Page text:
Ground covers, by their very nature, are invasive. In fact, what you want is to cover ground as quickly as possible. As any gardener knows, grass seems to grow best in your garden bed… One of the jobs I do NOT look forward to every year is re-cutting the edges of my garden to dig out any grass rhizomes that may have wandered in. How invasive a ground cover is will depend on happy it is in the spot you have picked for it (and the species of course). So we want our ground covers to take over, but not necessarily to spread outside our yard and take over the entire world, or at least nearby wilderness.
Therefore, to start, here is a list of common ground covers that are on the ‘bad plant list’ according to Ontario Nature:
Sweet woodruff / sweet scented bedstraw (Galium odoratum)
Crown Vetch (Securigera varia or Coronilla varia L.)
Bugleweed / carpetweed (Ajuga reptans)
English Ivy (Hendera helix)
Moneywort / Creeping Jenny / Creeping Charlie (Lysimachia nummularia)
Lily of the Valley (Convallaria majalis)
Leafy spurge (Euphorbia esula)
Goutweed / bishop's weed / snow on the mountain (Aegopodium podagraria L)
Did I just name everything that you have? Yeah, I had the same feeling. We got rid of our lily of the valley a couple years back because my daughter was attracted to the poisoness red berries, and I have been attacking the pretty but spready creeping jenny for some time now.
May I suggest the smother and bake approach if you want to get rid of a ground cover but don't want to use the herbicides of mass destruction (ie. round-up). In other words, water then cover with several layers of clear plastic with the ends firmly fastened and then bake the ground for several weeks (also known as soil solarization), followed by covering in several layers of newspaper, overlain with black plastic, and if you want some clear plastic for good measure. Leave this on the whole season if you can. Next, dig the soil to remove any roots, taking care with species that propogate by root division not to 'till' the ground. Finally, plant several successions of cover crop to out compete anything that remains, or mulch heavily. If that didn't work, try again. And yes, I know it is hard to get creeping jenny roots out of a rock garden - I have the callouses to prove it.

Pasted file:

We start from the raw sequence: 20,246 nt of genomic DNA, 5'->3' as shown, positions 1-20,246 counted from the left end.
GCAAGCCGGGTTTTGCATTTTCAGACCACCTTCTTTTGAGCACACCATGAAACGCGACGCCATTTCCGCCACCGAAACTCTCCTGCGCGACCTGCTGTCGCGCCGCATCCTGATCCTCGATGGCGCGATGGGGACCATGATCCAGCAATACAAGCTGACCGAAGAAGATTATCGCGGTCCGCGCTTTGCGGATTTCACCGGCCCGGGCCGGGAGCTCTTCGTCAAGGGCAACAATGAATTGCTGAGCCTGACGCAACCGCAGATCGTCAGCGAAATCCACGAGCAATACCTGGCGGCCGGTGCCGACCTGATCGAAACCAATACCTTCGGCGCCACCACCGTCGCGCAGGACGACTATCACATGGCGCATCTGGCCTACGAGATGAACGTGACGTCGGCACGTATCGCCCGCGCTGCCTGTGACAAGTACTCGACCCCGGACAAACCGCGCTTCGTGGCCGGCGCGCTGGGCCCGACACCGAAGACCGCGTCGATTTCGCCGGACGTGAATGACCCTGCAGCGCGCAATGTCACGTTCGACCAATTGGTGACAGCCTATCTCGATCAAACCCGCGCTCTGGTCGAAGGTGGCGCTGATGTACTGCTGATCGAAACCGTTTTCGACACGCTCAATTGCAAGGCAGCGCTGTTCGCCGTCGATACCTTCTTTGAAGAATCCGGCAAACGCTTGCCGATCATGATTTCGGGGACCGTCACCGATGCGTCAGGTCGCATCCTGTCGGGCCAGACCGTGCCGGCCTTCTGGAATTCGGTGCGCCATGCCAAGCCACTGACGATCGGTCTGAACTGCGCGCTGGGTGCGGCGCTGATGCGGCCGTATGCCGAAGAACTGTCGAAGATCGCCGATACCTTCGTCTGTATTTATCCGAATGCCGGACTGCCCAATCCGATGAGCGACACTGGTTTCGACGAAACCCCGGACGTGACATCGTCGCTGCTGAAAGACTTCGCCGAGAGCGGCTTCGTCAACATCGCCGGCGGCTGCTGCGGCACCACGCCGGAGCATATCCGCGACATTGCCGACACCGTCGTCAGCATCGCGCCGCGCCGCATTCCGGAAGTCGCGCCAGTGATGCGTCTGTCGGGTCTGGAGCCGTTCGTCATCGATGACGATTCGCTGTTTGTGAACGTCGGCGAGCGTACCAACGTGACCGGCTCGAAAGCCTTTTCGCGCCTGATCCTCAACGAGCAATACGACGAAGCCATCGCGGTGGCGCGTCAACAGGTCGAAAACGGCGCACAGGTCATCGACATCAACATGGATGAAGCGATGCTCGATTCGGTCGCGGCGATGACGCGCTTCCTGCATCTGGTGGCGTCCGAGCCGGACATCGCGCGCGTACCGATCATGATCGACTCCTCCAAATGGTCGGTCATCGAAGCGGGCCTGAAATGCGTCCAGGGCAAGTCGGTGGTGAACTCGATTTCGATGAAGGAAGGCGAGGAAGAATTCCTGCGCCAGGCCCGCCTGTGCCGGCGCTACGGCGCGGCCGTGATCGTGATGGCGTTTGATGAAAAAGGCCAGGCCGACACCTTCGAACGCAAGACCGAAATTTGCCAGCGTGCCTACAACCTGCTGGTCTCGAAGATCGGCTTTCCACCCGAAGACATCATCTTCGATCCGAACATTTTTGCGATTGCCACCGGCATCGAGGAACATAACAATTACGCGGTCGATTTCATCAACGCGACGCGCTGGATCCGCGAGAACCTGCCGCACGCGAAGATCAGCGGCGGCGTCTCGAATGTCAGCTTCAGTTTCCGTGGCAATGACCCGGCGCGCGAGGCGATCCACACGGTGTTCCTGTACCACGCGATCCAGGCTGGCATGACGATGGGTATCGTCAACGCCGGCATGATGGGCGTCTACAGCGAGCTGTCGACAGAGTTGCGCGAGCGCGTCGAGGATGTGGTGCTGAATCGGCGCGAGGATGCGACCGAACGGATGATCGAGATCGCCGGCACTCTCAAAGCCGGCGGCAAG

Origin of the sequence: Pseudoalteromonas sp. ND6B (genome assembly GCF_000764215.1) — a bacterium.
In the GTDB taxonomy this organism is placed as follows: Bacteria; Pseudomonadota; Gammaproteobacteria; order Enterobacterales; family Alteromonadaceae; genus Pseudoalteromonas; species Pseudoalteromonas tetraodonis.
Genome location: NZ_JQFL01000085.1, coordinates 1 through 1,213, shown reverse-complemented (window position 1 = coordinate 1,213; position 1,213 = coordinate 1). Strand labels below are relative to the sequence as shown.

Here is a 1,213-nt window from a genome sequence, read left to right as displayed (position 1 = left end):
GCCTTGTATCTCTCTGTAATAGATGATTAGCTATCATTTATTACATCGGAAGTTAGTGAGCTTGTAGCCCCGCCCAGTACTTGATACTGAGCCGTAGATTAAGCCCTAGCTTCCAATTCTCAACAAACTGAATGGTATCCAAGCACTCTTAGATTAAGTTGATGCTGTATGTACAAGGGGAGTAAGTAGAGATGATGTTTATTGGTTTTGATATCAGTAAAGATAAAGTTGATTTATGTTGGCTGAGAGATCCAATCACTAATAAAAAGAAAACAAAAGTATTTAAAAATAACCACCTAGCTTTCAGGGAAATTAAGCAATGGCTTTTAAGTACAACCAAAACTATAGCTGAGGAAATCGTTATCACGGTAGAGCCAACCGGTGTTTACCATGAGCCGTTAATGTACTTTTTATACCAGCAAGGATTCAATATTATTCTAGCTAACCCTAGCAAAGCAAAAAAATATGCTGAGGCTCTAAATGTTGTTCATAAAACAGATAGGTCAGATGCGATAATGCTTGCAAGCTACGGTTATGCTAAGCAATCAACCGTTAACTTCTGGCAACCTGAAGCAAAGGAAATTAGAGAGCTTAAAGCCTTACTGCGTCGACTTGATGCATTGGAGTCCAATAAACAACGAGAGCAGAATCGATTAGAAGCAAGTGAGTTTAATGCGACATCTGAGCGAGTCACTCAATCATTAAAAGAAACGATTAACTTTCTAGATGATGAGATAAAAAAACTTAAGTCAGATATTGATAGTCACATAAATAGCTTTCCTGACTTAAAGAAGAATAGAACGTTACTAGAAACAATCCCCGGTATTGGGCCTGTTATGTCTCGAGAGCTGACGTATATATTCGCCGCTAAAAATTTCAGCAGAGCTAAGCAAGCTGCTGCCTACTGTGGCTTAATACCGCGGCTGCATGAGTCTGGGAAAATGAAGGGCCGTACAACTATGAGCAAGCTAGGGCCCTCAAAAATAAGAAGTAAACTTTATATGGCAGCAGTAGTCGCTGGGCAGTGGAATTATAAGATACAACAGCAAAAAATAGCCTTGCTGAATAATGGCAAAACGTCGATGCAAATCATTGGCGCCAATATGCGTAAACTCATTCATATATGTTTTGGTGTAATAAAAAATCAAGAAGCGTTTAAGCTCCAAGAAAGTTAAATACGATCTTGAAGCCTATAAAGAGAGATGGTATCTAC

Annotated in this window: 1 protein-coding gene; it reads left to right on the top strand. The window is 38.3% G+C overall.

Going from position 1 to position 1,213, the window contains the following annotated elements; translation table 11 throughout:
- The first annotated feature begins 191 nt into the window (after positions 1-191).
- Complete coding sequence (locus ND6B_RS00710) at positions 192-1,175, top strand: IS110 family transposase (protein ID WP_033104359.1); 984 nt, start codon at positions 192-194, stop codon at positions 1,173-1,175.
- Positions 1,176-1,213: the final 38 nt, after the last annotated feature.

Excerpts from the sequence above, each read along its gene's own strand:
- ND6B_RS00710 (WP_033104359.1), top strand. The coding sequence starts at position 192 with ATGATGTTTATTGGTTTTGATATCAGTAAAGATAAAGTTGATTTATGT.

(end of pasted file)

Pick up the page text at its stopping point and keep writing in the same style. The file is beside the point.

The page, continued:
Go wild, don't water, do both
Artist's** impression of Wild Ginger in flower
Getting around the constant concern of whether your ground cover will cover the wrong ground, you can plant native species. What follows is a list of plants that are suited to different growing conditions and are either native, or are good for xeriscaping (gardening with low water requirements).
By no means is this a complete list but it's somewhere to get started. Also, I chose these sites in the links mostly for the pictures of each sites, please double-check all cultivation information.
* native plants
Dry shade (under a tree, north side of house)
Foamflower (prefers some moisture)*
Barren Strawberry (will also take more sun)*
Periwinkle (real spreader, beware)(x)
Virginia Creeper (prefers some moisture)*
Spring Sun (deciduous trees)
All of the above category plus:
Trout lily* - spring cover
Trillium* - spring cover
Mayflower / False Lily of the Valley (moist soil)*
Mayapple (according to Gardening with Wild Flowers by Frances Tenebaum 1973, combines well with spring flowers, hiding yellowing foliage late in the season)*